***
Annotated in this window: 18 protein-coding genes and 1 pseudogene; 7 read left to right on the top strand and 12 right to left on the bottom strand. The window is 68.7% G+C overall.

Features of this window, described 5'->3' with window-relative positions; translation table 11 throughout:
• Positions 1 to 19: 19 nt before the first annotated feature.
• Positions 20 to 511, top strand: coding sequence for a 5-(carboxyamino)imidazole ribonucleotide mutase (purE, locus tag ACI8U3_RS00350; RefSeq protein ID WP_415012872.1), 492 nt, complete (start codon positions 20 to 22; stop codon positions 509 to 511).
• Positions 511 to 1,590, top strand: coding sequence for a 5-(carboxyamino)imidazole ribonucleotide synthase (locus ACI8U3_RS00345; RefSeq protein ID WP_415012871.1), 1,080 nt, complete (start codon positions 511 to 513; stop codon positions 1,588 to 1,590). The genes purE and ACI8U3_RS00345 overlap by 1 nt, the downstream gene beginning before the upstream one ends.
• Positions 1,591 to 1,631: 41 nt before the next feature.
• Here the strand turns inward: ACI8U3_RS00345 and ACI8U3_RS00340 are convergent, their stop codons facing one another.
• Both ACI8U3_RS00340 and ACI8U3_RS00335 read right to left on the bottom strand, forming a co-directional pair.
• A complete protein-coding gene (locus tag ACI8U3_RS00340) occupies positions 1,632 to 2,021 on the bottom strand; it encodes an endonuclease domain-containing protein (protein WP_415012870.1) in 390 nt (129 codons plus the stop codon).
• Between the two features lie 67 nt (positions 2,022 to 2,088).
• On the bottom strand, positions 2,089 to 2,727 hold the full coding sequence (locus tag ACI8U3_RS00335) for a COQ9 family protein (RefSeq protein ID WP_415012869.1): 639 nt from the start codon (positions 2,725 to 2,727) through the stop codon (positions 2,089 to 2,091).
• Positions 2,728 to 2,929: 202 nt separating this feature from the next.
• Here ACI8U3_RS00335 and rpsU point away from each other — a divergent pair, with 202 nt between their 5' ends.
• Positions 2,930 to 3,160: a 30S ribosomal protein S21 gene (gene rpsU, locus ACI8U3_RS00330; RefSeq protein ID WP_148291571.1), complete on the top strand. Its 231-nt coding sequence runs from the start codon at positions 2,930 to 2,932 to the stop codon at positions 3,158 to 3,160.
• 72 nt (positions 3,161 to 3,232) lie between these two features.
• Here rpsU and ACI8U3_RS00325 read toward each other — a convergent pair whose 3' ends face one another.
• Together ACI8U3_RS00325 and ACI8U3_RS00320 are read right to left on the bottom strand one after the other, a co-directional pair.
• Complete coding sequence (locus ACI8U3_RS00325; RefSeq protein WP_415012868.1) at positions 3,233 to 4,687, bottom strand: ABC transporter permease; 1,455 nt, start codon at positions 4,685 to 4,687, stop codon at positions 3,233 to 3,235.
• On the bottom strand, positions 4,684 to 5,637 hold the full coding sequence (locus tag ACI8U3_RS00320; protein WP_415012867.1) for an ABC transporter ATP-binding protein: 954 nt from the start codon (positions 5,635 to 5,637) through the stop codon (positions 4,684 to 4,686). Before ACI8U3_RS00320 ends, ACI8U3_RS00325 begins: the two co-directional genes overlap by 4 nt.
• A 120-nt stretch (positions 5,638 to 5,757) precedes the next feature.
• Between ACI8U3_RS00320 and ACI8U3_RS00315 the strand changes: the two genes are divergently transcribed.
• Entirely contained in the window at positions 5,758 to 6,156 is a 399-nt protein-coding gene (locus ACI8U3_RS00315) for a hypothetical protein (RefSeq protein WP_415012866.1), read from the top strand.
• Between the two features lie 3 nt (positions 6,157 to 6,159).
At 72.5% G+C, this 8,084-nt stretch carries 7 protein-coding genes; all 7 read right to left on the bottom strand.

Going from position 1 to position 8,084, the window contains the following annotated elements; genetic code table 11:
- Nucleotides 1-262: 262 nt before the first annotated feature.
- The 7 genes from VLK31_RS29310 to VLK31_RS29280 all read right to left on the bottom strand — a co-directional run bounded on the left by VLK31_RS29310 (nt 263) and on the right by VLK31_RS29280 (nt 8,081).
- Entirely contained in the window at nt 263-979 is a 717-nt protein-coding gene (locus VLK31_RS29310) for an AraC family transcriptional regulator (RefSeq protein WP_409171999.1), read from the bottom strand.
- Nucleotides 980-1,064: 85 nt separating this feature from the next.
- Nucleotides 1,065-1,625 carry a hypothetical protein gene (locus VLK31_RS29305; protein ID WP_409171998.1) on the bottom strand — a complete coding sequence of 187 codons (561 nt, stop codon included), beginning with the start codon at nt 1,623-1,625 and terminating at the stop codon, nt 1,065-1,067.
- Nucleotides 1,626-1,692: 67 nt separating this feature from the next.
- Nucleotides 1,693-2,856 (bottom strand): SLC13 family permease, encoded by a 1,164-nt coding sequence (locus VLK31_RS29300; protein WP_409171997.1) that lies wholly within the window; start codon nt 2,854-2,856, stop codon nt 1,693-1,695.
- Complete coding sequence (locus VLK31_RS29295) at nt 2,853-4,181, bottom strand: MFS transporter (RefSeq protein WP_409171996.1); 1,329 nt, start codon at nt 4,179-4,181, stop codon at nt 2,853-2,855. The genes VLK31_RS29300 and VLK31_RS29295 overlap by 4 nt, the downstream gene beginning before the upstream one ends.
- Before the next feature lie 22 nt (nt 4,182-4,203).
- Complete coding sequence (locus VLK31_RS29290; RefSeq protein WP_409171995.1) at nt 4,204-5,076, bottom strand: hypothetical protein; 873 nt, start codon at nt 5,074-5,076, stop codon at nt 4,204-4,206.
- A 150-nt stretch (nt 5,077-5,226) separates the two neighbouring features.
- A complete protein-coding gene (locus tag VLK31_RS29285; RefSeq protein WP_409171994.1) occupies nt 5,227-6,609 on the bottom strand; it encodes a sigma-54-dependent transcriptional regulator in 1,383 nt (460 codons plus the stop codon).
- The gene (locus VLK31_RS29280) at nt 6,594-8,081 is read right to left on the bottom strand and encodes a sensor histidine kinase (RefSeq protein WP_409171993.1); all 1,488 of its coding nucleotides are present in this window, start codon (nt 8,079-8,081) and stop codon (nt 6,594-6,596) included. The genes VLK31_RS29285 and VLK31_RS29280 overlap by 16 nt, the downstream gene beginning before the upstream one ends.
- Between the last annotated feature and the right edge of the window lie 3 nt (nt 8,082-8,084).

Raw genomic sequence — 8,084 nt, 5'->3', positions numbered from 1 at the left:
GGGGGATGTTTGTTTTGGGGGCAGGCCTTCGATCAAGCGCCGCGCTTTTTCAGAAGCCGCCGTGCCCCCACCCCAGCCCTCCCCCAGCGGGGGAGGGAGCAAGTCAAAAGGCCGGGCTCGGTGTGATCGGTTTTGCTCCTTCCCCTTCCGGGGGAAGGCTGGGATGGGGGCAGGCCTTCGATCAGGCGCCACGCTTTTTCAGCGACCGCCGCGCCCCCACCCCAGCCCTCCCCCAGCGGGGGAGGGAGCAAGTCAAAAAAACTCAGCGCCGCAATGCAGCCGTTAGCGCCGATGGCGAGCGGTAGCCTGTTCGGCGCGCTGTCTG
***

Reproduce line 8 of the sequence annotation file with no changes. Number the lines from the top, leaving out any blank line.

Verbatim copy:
• Both ACI8U3_RS00340 and ACI8U3_RS00335 read right to left on the bottom strand, forming a co-directional pair.